Gilbert Metcalf, professor of economics and John DiBiaggio Professor of Citizenship and Public Service

President Trump’s State of the Union Address last night covered a wide-ranging set of topics, but was conspicuous in what it did not mention. Despite the recent record-breaking cold brought on, as many scientists believe, by warming Arctic oceans, and despite other extreme weather events, Trump had nothing to say about climate change.  This may actually be an improvement in rhetoric, given his usual derisive comments about the topic. Trump continues to ignore and undermine efforts to confront the climate change challenge.

Instead, he championed the surge in domestic energy production and the fact that we are the global leading producer of oil and natural gas. The U.S. surge in oil and gas production predates Trump’s election, and is the result of technological advances in hydraulic fracking and horizontal drilling techniques that made huge amounts of oil and gas trapped in tight rock formations available. 

Those technological advances were the result of research funded in large part by the U.S. Department of Energy (DOE). The irony is that Trump has repeatedly called for slashing DOE’s R&D spending as part of major budget cuts in the agency. It’s just one more example of his lack of understanding of the role that the U.S. government has played in bringing new technologies to market, a role that will be even more critical if we are to move to a zero-carbon economy over this century. 

Jeswald Salacuse, Henry J. Braker Professor of Law, The Fletcher School

Despite some touching moments when he celebrated American heroes, the president’s State of the Union address was not really directed to the entire nation, but rather to his usual base of political supporters. The topics he addressed were those his base cares most about, while the topics he ignored were those they prefer to ignore.

So, in an hour-and-half speech, which was too long by at least thirty minutes, the topics that he dwelled on the longest were immigration, the threat of illegal immigration to the safety of Americans, and of course the need for “the Wall.” On the other hand, he had nothing to say about how the fix our immigration system or what we should do about the “DACA dreamers,” the undocumented immigrants who came to the U.S. as children.

While he promised to initiate and fund a battle to fight childhood cancer, he offered no hope for extending basic medical care to all Americans. In a gross distortion, he also took a swipe at those in this country who would advance socialist policies by pointing to the current political collapse in Venezuela as an illustration of where socialism leads, conveniently ignoring the more successful socialist examples in Europe.

As for climate change, economic inequality, racial injustice—forget about it.  There were also the usual distortions. For example, he made the new U.S.-Canada-Mexico Trade Agreement sound as it would create a new and better deal for the U.S., when in reality, it is just warmed-over NAFTA. In fact, because he has distorted facts so often in his other speeches, I had difficulty, without a fact checker, accepting many of the facts he cited in support of his claimed accomplishments.

A striking visual sign of skepticism in the House of Representative was the reaction to the speech of the many women members sitting together and dressed in white in memory of the suffragettes; they remained with their hands folded in their laps while enthusiastic white guys in dark suits nearby jumped to their feet to cheer Trump’s declarations.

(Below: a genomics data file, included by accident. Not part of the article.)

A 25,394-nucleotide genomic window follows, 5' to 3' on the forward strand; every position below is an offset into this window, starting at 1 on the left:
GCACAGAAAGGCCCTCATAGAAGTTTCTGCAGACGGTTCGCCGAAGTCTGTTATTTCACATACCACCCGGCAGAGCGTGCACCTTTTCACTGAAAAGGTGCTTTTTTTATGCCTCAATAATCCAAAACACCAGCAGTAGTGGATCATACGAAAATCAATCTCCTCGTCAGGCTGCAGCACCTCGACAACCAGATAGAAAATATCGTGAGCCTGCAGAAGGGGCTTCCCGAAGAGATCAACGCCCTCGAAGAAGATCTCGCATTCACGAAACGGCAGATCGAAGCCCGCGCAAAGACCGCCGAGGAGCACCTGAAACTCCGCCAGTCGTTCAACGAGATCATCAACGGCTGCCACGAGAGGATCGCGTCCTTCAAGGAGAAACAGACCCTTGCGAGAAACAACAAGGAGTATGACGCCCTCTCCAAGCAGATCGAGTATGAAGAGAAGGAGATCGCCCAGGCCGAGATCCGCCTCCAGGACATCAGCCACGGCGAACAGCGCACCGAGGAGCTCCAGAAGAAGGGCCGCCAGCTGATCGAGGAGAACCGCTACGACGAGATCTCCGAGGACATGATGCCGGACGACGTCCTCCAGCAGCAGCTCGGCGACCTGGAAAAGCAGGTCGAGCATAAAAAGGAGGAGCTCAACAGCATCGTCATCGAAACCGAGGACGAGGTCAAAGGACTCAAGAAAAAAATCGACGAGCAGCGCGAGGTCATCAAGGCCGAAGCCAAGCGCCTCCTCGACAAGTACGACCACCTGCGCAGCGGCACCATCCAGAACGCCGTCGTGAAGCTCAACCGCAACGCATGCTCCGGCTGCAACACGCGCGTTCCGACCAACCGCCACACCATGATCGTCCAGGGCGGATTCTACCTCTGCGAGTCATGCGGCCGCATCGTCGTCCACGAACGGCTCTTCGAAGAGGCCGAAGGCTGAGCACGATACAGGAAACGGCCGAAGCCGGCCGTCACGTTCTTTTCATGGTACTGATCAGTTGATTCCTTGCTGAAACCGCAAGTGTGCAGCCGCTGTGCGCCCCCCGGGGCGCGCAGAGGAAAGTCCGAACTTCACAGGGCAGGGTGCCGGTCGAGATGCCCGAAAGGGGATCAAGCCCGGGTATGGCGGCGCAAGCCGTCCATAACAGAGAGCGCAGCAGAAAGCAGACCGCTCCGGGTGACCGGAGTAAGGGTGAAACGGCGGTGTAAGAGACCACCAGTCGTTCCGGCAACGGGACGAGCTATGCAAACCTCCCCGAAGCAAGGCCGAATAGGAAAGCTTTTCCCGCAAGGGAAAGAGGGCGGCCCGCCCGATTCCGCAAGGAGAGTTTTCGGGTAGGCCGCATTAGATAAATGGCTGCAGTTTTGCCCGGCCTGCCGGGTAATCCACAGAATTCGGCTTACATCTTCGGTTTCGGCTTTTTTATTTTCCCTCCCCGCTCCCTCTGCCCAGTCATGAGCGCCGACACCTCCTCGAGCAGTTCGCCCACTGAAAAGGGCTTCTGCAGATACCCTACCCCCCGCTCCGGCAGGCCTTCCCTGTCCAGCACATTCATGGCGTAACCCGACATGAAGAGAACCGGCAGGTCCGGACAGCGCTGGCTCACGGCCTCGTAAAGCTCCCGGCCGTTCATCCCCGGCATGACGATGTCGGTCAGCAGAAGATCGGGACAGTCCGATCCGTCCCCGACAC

Deborah Schildkraut, professor of political science

State of the Union addresses are an opportunity for presidents to highlight their preferred policy agendas. But this year, the agenda had already been set before President Trump took to the podium, thanks to a looming funding deadline. On February 15, just nine days from now, several federal agencies will run out of funds if President Trump and Congress cannot come to an agreement on what to do about border security. Without an agreement, we will find ourselves with another partial government shutdown.

Going into last night’s address, President Trump had to do three things in his remarks on immigration, and it was not clear whether he would be able to do them all at the same time. First, he had to convince his base that he would build a wall along the nation’s southern border. Second, he had to assure Republicans in Congress, particularly in the Senate, that he would not declare a national emergency over this issue. If he does make such a declaration, several senators would view it as an attack on the separation of powers and their support for the president on this issue would be in doubt.

Third, he had to offer something to Democrats in the House so that they could begin to lay the groundwork for a compromise. At first, it seemed as if the president might try to thread this narrow needle, calling on lawmakers to break free from stalemate, find new solutions, and choose “greatness over gridlock.”

Ultimately, however, President Trump only did the first of these things. He used his remarks to conjure an image of lawlessness and degradation at the border. He made many inaccurate claims about the nature and impact of undocumented immigration on American society. Then he claimed, “I will get it built.” The president did not make any specific recommendations about how to bridge the divide between his desire for a wall and the Democrats’ desire for alternative approaches to border security. Nor did he say whether he would declare a national emergency if they failed to reach a deal.

Indeed, the address was indistinguishable from speeches he has been making about immigration since he declared his candidacy in 2015. It is thus perhaps fitting that his speech came on the heels of Groundhog Day. Just as Bill Murray had to relive the same day over and over in that classic film, it seems that we can expect a replay of the previous stalemate between Trump and Congress. The president gave no indication that we should expect otherwise.